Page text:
C. minitans made after harvest, especially following severe disease on sunflower, can help reduce the number and survival of sclerotia (Weber 2017). However, effective and economical control of diseases caused by
S. sclerotiorum using
C. minitans under field conditions is yet to be established (Harveson et al. 2016). Additionally, immediate planting of a susceptible crop [e.g. soybean, canola, potato (Solanum tuberosum L.)] into a field with history of white mold is not advisable.
Chemical control: Fungicides (ground, aerial and/or application through an irrigation system) are used in the U.S. for disease management. Currently, sunflower farmers are limited to fungicides with active ingredients in the FRAC Groups 3 (e.g., metconazole and tebuconazole), 7 (e.g., boscalid, fluopyram, and penthiopyrad), and/or 11 (e.g., azoxystrobin and pyraclostrobin) to manage these diseases. For Sclerotinia wilt/Basal stalk rot, seed treatments containing active ingredients in the FRAC Group 11 (e.g., pyraclostrobin) may protect the sunflower seed during the seedling growth stage. For Sclerotinia head rot and midstalk rot, fungicides containing active ingredients in the FRAC group 7 (e.g., penthiopyrad) are labelled. However, results from the fungicide efficacy data are either not available or not consistent across years and/or locations (Seiler et al. 2017).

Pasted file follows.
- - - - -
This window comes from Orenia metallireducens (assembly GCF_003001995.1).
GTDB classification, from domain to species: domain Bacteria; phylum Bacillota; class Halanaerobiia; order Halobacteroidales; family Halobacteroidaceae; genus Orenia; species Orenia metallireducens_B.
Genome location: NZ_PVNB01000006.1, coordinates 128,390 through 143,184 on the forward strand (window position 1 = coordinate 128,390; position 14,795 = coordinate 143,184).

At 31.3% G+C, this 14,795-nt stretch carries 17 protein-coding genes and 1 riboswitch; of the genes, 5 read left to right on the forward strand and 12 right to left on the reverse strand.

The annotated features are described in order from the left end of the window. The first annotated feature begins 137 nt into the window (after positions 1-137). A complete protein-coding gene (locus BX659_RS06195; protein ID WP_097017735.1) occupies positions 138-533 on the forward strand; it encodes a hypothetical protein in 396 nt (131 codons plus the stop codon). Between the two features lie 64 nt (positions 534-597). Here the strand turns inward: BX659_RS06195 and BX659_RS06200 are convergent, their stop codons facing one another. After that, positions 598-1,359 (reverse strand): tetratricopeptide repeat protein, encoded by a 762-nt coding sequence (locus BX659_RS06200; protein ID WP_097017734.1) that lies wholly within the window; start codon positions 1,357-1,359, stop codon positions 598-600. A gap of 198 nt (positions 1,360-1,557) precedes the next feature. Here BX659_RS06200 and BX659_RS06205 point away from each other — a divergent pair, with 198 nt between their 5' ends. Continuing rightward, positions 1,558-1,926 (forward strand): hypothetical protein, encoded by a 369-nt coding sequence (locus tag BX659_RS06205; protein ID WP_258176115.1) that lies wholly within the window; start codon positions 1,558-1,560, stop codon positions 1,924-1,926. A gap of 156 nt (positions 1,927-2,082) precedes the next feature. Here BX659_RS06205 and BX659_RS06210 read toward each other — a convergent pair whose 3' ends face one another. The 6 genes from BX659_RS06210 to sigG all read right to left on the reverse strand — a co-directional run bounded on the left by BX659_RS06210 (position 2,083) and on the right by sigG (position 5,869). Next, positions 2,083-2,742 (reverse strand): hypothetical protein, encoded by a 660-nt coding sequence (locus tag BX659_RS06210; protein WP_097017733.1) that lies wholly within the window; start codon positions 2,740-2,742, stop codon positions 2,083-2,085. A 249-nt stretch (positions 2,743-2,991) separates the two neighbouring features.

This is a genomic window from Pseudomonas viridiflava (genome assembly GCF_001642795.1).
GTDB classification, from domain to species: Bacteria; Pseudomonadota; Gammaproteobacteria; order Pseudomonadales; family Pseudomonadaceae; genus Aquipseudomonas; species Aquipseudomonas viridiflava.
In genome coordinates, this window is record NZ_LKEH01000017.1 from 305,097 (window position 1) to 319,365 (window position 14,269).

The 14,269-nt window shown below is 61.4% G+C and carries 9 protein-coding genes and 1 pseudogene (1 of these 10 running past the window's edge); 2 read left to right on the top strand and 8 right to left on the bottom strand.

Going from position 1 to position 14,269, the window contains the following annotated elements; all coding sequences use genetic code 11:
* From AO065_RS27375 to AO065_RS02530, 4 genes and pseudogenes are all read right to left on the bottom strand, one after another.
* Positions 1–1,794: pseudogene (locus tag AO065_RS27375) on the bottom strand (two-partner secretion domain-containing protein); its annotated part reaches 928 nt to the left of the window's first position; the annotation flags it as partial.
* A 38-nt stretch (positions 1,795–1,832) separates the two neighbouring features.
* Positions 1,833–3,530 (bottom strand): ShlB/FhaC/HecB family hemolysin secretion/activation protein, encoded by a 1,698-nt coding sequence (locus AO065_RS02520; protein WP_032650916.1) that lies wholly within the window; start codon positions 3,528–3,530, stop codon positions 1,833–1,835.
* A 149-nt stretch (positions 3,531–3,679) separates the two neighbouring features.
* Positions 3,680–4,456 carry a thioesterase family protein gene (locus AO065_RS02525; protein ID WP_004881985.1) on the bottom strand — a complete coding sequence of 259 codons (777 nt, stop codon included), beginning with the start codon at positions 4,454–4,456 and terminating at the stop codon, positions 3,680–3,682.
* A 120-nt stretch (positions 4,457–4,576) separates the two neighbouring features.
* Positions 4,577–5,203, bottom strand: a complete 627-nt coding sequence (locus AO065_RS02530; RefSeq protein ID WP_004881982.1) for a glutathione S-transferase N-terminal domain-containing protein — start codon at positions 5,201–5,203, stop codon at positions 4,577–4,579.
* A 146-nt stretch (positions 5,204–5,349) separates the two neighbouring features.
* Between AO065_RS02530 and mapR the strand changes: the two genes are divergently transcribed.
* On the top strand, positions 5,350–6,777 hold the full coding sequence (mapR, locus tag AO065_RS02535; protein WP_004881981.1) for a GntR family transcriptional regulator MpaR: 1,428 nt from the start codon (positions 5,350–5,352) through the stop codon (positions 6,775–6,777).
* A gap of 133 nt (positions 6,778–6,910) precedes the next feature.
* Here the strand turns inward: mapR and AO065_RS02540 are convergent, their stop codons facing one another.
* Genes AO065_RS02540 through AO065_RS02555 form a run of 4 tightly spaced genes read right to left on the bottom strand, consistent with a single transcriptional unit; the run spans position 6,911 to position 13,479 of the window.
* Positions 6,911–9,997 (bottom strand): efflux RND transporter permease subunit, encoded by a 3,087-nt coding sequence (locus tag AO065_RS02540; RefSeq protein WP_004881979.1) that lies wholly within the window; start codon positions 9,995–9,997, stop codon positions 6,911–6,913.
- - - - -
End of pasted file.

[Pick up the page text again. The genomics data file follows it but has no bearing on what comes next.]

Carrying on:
Genetic resistance: No major genes have been identified in cultivated sunflower that can confer complete resistance to
S. sclerotiorum (Seiler et al. 2017). The genetics of resistance to diseases caused by